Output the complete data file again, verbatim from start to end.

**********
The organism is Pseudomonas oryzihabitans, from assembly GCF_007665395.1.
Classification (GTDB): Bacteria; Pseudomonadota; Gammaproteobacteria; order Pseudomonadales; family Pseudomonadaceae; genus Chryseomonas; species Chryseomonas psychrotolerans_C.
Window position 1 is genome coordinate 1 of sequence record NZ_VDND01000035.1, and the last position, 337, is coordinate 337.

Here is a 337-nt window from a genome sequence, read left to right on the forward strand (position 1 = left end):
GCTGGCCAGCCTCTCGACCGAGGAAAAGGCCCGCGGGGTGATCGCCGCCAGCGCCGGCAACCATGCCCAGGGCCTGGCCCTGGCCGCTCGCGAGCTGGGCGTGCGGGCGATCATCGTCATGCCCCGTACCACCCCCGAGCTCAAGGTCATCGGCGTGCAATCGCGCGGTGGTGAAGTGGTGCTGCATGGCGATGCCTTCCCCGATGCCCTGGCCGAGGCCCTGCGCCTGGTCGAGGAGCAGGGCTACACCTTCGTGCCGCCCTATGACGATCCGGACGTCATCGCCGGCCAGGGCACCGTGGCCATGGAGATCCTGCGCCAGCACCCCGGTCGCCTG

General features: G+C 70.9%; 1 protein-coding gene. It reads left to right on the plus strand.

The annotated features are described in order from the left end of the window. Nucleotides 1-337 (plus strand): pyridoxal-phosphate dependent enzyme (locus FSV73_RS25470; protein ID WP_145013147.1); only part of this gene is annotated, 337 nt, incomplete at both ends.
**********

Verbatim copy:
The organism is Pseudomonas oryzihabitans, from assembly GCF_007665395.1.
Classification (GTDB): Bacteria; Pseudomonadota; Gammaproteobacteria; order Pseudomonadales; family Pseudomonadaceae; genus Chryseomonas; species Chryseomonas psychrotolerans_C.
Window position 1 is genome coordinate 1 of sequence record NZ_VDND01000035.1, and the last position, 337, is coordinate 337.

Here is a 337-nt window from a genome sequence, read left to right on the forward strand (position 1 = left end):
GCTGGCCAGCCTCTCGACCGAGGAAAAGGCCCGCGGGGTGATCGCCGCCAGCGCCGGCAACCATGCCCAGGGCCTGGCCCTGGCCGCTCGCGAGCTGGGCGTGCGGGCGATCATCGTCATGCCCCGTACCACCCCCGAGCTCAAGGTCATCGGCGTGCAATCGCGCGGTGGTGAAGTGGTGCTGCATGGCGATGCCTTCCCCGATGCCCTGGCCGAGGCCCTGCGCCTGGTCGAGGAGCAGGGCTACACCTTCGTGCCGCCCTATGACGATCCGGACGTCATCGCCGGCCAGGGCACCGTGGCCATGGAGATCCTGCGCCAGCACCCCGGTCGCCTG

General features: G+C 70.9%; 1 protein-coding gene. It reads left to right on the plus strand.

The annotated features are described in order from the left end of the window. Nucleotides 1-337 (plus strand): pyridoxal-phosphate dependent enzyme (locus FSV73_RS25470; protein ID WP_145013147.1); only part of this gene is annotated, 337 nt, incomplete at both ends.